"Climate change" has become a watchword in official Chinese agricultural discourse in the last couple of years. Officials blame every drought, flood, snow storm, and "unusual" weather event on "climate change." It seems to now be the "party line" that climate change causes all bad problems. See last week's post here where a party secretary blamed his village's worsening water quality on "climate change."
A Ministry of Agriculture seminar on "low carbon agriculture" held in Beijing on June 18 painted a scary scenario of diseases, pest infestations, water shortages, and desertification disasters. They warn that agriculture is not only a source of greenhouse gas emissions but is also one of the most vulnerable industries to climate change. According to the report, "If measures are not taken, crop production could be reduced by 5%-10% by 2030."
"Low carbon agriculture" seminar in Beijing. "Respond to climate change; Push forward agricultural sustainable development."
According to experts, China faces a "grim, heavy task" to reduce greenhouse emissions and move to a more sustainable development path while facing pressures to reduce poverty and develop the economy. Typically, the conference raised a wide-ranging menu of tasks and objectives. They plan to reduce greenhouse gas emissions from agriculture, increase carbon sequestration, switch from fossil to renewable energy, improve irrigation, overhaul crop-breeding. They want to reduce methane and nitrous oxide emissions from livestock, get farmers to use energy-saving stoves and kangs (heated beds), take animals off pastures to reduce overgrazing, build fermentation tanks to produce cooking and heating gas from animal manure, use more crop straw for energy, build small hydroelectric facilities, and build irrigation infrastructure.
Here are the climate change measures listed in the article:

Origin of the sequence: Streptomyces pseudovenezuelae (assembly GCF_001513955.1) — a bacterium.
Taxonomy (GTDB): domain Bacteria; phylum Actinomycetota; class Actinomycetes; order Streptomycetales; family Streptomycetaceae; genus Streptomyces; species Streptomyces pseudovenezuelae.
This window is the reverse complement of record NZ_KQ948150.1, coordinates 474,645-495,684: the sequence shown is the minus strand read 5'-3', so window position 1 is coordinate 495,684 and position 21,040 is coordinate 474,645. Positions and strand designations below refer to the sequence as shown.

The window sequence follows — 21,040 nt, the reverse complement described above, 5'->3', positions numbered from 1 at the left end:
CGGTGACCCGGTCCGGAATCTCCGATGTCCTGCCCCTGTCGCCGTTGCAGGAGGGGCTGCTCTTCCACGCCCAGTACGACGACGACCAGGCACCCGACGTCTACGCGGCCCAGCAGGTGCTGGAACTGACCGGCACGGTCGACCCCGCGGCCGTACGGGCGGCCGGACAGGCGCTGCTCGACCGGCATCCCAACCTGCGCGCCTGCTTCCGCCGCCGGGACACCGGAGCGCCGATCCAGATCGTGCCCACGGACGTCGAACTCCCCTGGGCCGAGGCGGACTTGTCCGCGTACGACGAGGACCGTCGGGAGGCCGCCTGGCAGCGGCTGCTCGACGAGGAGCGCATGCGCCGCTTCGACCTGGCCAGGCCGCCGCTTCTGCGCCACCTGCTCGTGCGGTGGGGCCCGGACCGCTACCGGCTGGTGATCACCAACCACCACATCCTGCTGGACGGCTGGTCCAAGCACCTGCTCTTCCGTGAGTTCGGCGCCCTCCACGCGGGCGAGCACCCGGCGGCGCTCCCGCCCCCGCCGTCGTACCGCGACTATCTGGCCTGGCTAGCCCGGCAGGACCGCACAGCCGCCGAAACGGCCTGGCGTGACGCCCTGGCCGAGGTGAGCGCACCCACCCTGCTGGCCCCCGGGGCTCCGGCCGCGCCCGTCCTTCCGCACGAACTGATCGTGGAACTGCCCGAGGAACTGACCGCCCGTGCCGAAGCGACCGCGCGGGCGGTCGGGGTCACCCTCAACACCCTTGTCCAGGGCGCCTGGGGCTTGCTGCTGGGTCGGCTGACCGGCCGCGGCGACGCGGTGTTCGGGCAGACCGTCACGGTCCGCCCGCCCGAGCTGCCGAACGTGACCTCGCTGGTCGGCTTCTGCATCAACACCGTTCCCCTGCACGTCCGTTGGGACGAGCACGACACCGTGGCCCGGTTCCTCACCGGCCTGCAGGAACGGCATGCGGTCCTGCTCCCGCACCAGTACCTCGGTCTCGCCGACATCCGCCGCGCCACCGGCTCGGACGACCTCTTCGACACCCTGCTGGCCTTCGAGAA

1. A special “Agricultural Climate Change Action Program.”
2. Organization and implementation of the rural biogas, solar energy, wind energy, hydroelectricity, firewood- and coal-conserving stoves, "ecological home" actions.
3. A national fertilization activity, already in use on over 1 billion mu.
4. Spread conservation tillage, healthy/standardized animal raising zones, reduce methane emissions, increase soil organic matter. At the same time implement conservation of basic agricultural fields, stabilize planted area, raise land quality, enhanced capacity to reduce risks to strengthen general production capacity for grain.
5. Focus on avoiding and mitigating disasters and general production capacity, begin field water management construction, increase irrigated area, raise efficiency of irrigation, raise irrigation and drainage capacity.
6. Breed and disseminate varieties that are resistant to drought, waterlogging, high temperatures, pests and diseases, raise the quality of breeds and increase their coverage.
7. Spread water-conserving technology; help areas that have problems with rural drinking water and agricultural production water use; raise capacity to respond to droughts.
Chinese agricultural officials may secretly be extremely pleased that they have a great excuse to rev up their central planning machine and roll out dozens of programs designed to re-engineer agriculture, build things, and push small farmers out of agriculture in favor of big, easily-controlled companies. It will require massive intervention, thousands of subsidy payments and demonstration programs, and support for companies to achieve the wide-ranging objectives they have set up.
Many of the problems they are trying to address do not result from climate change. China had floods, droughts, and other natural disasters long before anyone dreamed up "climate change." Most of the problems are the result of trying to produce too much on a skimpy resource base. Yet the report on the seminar adds the more important "party line" that we must not neglect to "stabilize planted area of grain" [which means don't let farmers reduce grain plantings] and "raise the general production capacity for grain."